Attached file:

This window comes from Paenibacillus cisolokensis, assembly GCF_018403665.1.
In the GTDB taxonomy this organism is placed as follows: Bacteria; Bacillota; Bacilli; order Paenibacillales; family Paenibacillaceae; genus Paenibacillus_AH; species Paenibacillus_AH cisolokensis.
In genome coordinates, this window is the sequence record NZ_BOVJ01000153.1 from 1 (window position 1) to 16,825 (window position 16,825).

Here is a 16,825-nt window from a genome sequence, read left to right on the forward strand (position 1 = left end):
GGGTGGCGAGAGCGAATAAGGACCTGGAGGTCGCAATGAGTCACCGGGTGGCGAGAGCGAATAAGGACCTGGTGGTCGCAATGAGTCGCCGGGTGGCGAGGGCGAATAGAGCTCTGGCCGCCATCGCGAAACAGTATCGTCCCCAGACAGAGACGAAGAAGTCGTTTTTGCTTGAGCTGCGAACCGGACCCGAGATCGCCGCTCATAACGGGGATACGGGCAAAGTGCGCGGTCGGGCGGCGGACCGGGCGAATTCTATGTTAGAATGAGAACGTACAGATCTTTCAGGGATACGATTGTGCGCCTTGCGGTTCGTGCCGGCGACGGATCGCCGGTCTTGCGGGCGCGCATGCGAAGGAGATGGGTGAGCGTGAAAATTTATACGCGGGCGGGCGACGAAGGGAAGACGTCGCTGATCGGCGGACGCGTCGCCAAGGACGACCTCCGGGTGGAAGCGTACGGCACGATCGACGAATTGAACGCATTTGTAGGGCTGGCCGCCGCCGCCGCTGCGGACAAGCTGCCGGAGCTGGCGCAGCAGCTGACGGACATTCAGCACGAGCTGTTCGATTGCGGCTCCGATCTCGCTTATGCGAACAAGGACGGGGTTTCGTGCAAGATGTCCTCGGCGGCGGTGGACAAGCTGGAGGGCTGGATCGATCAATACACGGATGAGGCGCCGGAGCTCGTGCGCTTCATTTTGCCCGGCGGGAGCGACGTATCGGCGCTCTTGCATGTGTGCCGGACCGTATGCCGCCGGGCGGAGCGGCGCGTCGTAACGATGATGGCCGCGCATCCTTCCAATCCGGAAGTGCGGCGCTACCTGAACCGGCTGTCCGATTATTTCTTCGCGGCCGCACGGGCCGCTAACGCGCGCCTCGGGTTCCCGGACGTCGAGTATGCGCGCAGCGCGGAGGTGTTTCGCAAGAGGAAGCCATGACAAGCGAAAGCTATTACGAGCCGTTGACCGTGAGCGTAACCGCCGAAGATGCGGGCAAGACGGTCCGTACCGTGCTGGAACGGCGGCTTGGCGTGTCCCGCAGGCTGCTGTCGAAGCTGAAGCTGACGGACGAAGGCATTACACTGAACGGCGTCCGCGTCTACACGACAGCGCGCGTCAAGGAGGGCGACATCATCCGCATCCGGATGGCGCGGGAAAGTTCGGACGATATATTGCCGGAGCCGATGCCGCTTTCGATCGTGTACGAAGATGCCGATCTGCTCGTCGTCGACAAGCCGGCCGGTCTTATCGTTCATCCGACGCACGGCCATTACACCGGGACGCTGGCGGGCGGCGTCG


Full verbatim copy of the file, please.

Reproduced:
This window comes from Paenibacillus cisolokensis, assembly GCF_018403665.1.
In the GTDB taxonomy this organism is placed as follows: Bacteria; Bacillota; Bacilli; order Paenibacillales; family Paenibacillaceae; genus Paenibacillus_AH; species Paenibacillus_AH cisolokensis.
In genome coordinates, this window is the sequence record NZ_BOVJ01000153.1 from 1 (window position 1) to 16,825 (window position 16,825).

Here is a 16,825-nt window from a genome sequence, read left to right on the forward strand (position 1 = left end):
GGGTGGCGAGAGCGAATAAGGACCTGGAGGTCGCAATGAGTCACCGGGTGGCGAGAGCGAATAAGGACCTGGTGGTCGCAATGAGTCGCCGGGTGGCGAGGGCGAATAGAGCTCTGGCCGCCATCGCGAAACAGTATCGTCCCCAGACAGAGACGAAGAAGTCGTTTTTGCTTGAGCTGCGAACCGGACCCGAGATCGCCGCTCATAACGGGGATACGGGCAAAGTGCGCGGTCGGGCGGCGGACCGGGCGAATTCTATGTTAGAATGAGAACGTACAGATCTTTCAGGGATACGATTGTGCGCCTTGCGGTTCGTGCCGGCGACGGATCGCCGGTCTTGCGGGCGCGCATGCGAAGGAGATGGGTGAGCGTGAAAATTTATACGCGGGCGGGCGACGAAGGGAAGACGTCGCTGATCGGCGGACGCGTCGCCAAGGACGACCTCCGGGTGGAAGCGTACGGCACGATCGACGAATTGAACGCATTTGTAGGGCTGGCCGCCGCCGCCGCTGCGGACAAGCTGCCGGAGCTGGCGCAGCAGCTGACGGACATTCAGCACGAGCTGTTCGATTGCGGCTCCGATCTCGCTTATGCGAACAAGGACGGGGTTTCGTGCAAGATGTCCTCGGCGGCGGTGGACAAGCTGGAGGGCTGGATCGATCAATACACGGATGAGGCGCCGGAGCTCGTGCGCTTCATTTTGCCCGGCGGGAGCGACGTATCGGCGCTCTTGCATGTGTGCCGGACCGTATGCCGCCGGGCGGAGCGGCGCGTCGTAACGATGATGGCCGCGCATCCTTCCAATCCGGAAGTGCGGCGCTACCTGAACCGGCTGTCCGATTATTTCTTCGCGGCCGCACGGGCCGCTAACGCGCGCCTCGGGTTCCCGGACGTCGAGTATGCGCGCAGCGCGGAGGTGTTTCGCAAGAGGAAGCCATGACAAGCGAAAGCTATTACGAGCCGTTGACCGTGAGCGTAACCGCCGAAGATGCGGGCAAGACGGTCCGTACCGTGCTGGAACGGCGGCTTGGCGTGTCCCGCAGGCTGCTGTCGAAGCTGAAGCTGACGGACGAAGGCATTACACTGAACGGCGTCCGCGTCTACACGACAGCGCGCGTCAAGGAGGGCGACATCATCCGCATCCGGATGGCGCGGGAAAGTTCGGACGATATATTGCCGGAGCCGATGCCGCTTTCGATCGTGTACGAAGATGCCGATCTGCTCGTCGTCGACAAGCCGGCCGGTCTTATCGTTCATCCGACGCACGGCCATTACACCGGGACGCTGGCGGGCGGCGTCG